June 1, 2021  |  

Allele-level sequencing and phasing of full-length HLA class I and II genes using SMRT Sequencing technology

The three classes of genes that comprise the MHC gene family are actively involved in determining donor-recipient compatibility for organ transplant, as well as susceptibility to autoimmune diseases via cross-reacting immunization. Specifically, Class I genes HLA-A, -B, -C, and class II genes HLA-DR, -DQ and -DP are considered medically important for genetic analysis to determine histocompatibility. They are highly polymorphic and have thousands of alleles implicated in disease resistance and susceptibility. The importance of full-length HLA gene sequencing for genotyping, detection of null alleles, and phasing is now widely acknowledged. While DNA-sequencing-based HLA genotyping has become routine, only 7% of the HLA genes have been characterized by allele-level sequencing, while 93% are still defined by partial sequences. The gold-standard Sanger sequencing technology is being quickly replaced by second-generation, high- throughput sequencing methods due to its inability to generate unambiguous phased reads from heterozygous alleles. However, although these short, high-throughput, clonal sequencing methods are better at heterozygous allele detection, they are inadequate at generating full-length haploid gene sequences. Thus, full-length gene sequencing from an enhancer-promoter region to a 3’UTR that includes phasing information without the need for imputation still remains a technological challenge. The best way to overcome these challenges is to sequence these genes with a technology that is clonal in nature and has the longest possible read lengths. We have employed Single Molecule Real-Time (SMRT) sequencing technology from Pacific Biosciences for sequencing full-length HLA class I and II genes.


June 1, 2021  |  

Genomic DNA sequences of HLA class I alleles generated using multiplexed barcodes and SMRT DNA Sequencing technology.

Allelic-level resolution HLA typing is known to improve survival prognoses post Unrelated Donor (UD) Haematopoietic Stem Cell Transplantation (HSCT). Currently, many commonly used HLA typing methodologies are limited either due to the fact that ambiguity cannot be resolved or that they are not amenable to high-throughput laboratories. Pacific Biosciences’ Single Molecule Real-Time (SMRT) DNA sequencing technology enables sequencing of single molecules in isolation and has read-length capabilities to enable whole gene sequencing for HLA. DNA barcode technology labels samples with unique identifiers that can be traced throughout the sequencing process. The use of DNA barcodes means that multiple samples can be sequenced in a single experiment but data can still be attributed to the correct sample. Here we describe the results of experiments that use DNA barcodes to facilitate sequencing of multiple samples for full-length HLA class I genes (known as multiplexing).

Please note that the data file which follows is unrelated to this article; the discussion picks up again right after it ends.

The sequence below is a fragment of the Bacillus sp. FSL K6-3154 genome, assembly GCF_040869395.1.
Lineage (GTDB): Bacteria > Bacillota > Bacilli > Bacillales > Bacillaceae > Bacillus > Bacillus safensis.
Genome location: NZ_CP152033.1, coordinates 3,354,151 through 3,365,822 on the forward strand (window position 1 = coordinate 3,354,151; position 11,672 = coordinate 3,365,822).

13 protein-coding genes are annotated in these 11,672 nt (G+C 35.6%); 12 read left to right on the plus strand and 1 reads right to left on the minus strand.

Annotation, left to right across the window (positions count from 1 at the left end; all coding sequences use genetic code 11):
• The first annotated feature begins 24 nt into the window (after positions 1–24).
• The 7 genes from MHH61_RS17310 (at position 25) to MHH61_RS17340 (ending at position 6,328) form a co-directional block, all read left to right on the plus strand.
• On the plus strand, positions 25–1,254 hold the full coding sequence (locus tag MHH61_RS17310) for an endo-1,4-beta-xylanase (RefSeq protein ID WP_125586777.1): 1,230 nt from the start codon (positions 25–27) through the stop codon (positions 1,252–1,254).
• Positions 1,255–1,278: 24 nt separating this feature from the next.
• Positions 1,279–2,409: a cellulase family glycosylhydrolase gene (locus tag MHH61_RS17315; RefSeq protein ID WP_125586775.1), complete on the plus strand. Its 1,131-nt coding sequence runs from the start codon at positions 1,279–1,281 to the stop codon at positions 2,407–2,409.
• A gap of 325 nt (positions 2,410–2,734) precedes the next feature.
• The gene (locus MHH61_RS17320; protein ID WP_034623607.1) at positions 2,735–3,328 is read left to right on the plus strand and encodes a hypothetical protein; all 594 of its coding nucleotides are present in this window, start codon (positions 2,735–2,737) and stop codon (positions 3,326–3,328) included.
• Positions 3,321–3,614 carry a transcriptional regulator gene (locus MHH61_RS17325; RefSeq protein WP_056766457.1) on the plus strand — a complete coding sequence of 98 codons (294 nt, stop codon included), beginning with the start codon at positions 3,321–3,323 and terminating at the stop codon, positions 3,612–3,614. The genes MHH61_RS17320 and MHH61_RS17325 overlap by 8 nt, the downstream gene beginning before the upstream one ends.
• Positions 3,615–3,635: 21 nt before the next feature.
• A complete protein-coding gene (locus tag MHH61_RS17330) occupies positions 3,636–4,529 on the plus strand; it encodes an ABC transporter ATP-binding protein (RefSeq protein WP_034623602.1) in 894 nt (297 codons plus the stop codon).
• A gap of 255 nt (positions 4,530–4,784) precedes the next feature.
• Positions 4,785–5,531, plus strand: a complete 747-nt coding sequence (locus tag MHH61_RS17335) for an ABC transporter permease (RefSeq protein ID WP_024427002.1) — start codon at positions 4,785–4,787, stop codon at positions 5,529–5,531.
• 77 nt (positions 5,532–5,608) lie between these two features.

June 1, 2021  |  

Unique haplotype structure determination in human genome using Single Molecule, Real-Time (SMRT) Sequencing of targeted full-length fosmids.

Determination of unique individual haplotypes is an essential first step toward understanding how identical genotypes having different phases lead to different biological interpretations of function, phenotype, and disease. Genome-wide methods for identifying individual genetic variation have been limited in their ability to acquire phased, extended, and complete genomic sequences that are long enough to assemble haplotypes with high confidence. We explore a recombineering approach for isolation and sequencing of a tiling of targeted fosmids to capture interesting regions from human genome. Each individual fosmid contains large genomic fragments (~35?kb) that are sequenced with long-read SMRT technology to generate contiguous long reads. These long reads can be easily de novo assembled for targeted haplotype resolution within an individual’s genomes. The P5-C3 chemistry for SMRT Sequencing generated contiguous, full-length fosmid sequences of 30 to 40 kb in a single read, allowing assembly of resolved haplotypes with minimal data processing. The phase preserved in fosmid clones spanned at least two heterozygous variant loci, providing the essential detail of precise haplotype structures. We show complete assembly of haplotypes for various targeted loci, including the complex haplotypes of the KIR locus (~150 to 200 kb) and conserved extended haplotypes (CEHs) of the MHC region. This method is easily applicable to other regions of the human genome, as well as other genomes.